What the Park Service doesn’t know about Coldwater Spring might hurt us, and the spring

What does the National Park Service know about Coldwater Spring and what does it not know? Important decisions by public agencies should be made based on complete and accurate information. If the Park Service and the Department of Interior lack basic environmental and historical information about Coldwater Spring and the surrounding area this may well lead to faulty decisions and disastrous results for Coldwater and for those who care about it.

It is now ten days into a comment period for submitting comments on the changes that the Department of Interior will likely make to the Bureau of Mines-Twin Cities campus property, which is the site where Coldwater Spring comes out of the ground. The site is very important to Dakota people and is sometimes called “the birthplace of Minnesota.” At a contentious open house held on February 23 at the VA Hospital complex near Fort Snelling the Park Service announced that it was seeking comment on potential changes to the property, such as the clearing of the buildings, restoration of vegetation, and improvement of the spring basin. 

The Environmental Impact Statement (EIS) process relating to the Bureau of Mines property began 2005, with the local branch of the Park Service, the Mississippi National River and Recreation Area (MNRRA) taking the lead. In December 2008 the Department of Interior announced that it had determined the “preferred alternative” for the disposition of the property to be that it remain in the ownersip of the government, to be managed by MNRRA:

Lyle Laverty, Acting Assistant Secretary of the Department of the Interior (DOI) [a Bush administration political appointee who very likely does not still have this job], wrote on November 25, 2008 that the DOI has identified the course of action they recommend for the Bureau of Mines site. It includes the “removal of all existing structures and associated above-ground infrastructure (roads, power lines, ore bins, etc.) at the Center, restoration of the site to natural conditions, restoration of the spring, and retention of the site by the federal government.” DOI also suggests that “…long-term ownership of this property should rest with the National Park Service as part of the Mississippi National River & Recreation Area.”

The open house on February 23 was called to receive comment about the changes in the property, not on the basic issue of ownership. A number of Dakota people appeared at the open house and turned it into an ad hoc public meeting where they announced their opposition to the decision. They requested that the property being given to Dakota people.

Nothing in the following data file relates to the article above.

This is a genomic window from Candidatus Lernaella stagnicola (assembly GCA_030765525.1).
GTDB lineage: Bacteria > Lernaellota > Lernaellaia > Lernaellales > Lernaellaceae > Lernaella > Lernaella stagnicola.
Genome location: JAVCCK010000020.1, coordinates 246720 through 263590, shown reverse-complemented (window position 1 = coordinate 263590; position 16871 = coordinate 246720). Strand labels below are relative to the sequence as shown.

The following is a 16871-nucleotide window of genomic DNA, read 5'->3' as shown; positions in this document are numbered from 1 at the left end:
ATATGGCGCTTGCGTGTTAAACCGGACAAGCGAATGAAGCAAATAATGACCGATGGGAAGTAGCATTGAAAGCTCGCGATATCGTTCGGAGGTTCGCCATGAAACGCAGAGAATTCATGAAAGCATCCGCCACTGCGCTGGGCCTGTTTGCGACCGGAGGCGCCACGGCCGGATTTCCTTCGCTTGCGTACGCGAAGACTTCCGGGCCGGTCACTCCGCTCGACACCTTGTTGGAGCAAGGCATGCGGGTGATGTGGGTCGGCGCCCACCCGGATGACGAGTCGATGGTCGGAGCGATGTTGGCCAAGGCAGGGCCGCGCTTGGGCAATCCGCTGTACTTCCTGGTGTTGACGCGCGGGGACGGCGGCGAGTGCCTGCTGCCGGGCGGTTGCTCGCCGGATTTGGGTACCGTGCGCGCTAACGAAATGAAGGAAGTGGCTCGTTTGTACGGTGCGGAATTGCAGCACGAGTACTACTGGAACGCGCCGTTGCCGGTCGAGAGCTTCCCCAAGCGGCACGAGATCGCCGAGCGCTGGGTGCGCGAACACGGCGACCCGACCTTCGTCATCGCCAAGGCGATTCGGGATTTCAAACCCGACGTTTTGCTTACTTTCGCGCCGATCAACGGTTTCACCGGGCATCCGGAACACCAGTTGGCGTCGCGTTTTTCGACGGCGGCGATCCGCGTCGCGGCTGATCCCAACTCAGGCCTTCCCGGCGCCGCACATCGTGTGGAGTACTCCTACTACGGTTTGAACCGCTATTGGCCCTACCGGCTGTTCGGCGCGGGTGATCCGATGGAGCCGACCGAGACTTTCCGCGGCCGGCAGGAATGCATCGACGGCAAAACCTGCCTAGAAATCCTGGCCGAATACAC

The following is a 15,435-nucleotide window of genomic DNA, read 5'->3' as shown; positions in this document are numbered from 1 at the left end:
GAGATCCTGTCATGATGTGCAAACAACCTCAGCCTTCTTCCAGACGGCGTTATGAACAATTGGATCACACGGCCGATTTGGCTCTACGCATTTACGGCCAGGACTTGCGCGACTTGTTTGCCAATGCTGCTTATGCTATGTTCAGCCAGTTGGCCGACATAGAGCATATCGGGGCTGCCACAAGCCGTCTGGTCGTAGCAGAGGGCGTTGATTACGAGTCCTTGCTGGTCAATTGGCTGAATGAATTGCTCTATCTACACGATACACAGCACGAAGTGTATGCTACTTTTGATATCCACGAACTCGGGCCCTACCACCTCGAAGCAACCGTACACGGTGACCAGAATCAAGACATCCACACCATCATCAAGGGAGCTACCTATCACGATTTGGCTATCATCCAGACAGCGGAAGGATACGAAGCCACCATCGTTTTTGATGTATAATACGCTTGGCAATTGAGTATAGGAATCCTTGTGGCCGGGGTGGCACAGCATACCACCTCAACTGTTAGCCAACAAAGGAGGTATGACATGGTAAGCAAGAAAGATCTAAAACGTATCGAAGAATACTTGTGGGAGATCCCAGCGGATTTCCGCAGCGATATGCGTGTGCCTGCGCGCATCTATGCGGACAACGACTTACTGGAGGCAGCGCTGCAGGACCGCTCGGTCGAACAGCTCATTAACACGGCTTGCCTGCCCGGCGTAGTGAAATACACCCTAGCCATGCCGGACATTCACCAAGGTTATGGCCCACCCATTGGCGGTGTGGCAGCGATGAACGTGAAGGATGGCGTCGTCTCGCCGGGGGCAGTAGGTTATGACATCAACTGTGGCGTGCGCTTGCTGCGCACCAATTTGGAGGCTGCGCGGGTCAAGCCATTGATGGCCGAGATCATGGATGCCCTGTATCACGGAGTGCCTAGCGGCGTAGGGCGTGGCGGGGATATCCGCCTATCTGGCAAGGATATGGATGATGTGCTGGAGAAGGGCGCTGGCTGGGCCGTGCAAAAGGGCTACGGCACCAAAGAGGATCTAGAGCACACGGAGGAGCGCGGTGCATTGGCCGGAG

"We as Dakota people want Cold Water, Mni Sni, Back!" A comment card posted on the wall at the February 23, 2009, Bureau of Mines open house.

There are certainly differences of opinion about these issues which need to be communicated one way or the other. The decision by the Department of Interior was based on the knowledge that the department has about the property. Among other “facts” in the record was the opinion of the local office of MNRRA that Coldwater Spring was not, as Dakota people stated, a sacred  place or a traditional cultural property (in the strict legal sense of those terms). Unfortunately that opinion was based on faulty information which it does not appear that the Park Service will correct. Among other documents relied upon, the inadequate historical study commissioned by the Park Service, lacked basic historical information that could have produced another opinion. Similarly the archaeological study done on the site barely scratched the surface of the fill on top of the Coldwater Spring-related sites.

At this point it does not appear that the Department of Interior intends to correct the record. Instead it is up to the public to present the facts to the DOI again and again, so that it has adequate information to produce a reasonable result for the Bureau of Mines Property. Information, new interpretations, and opinions should be submitted by March 25. As stated on the Park Service’s website:

The [Feb. 23]  meeting opened a 30 day comment period which ends March 25, 2009. While comments were received at the open house, additional comments are welcome by e-mail, fax (651-290-3214), or by mail either letter or comment card and mailing to:

Bureau of Mines/Coldwater Project
Mississippi National River and Recreation Area
111 Kellogg Boulevard East, Suite 105
St. Paul, MN 55101

Further information about this process will appear on these pages in the days ahead.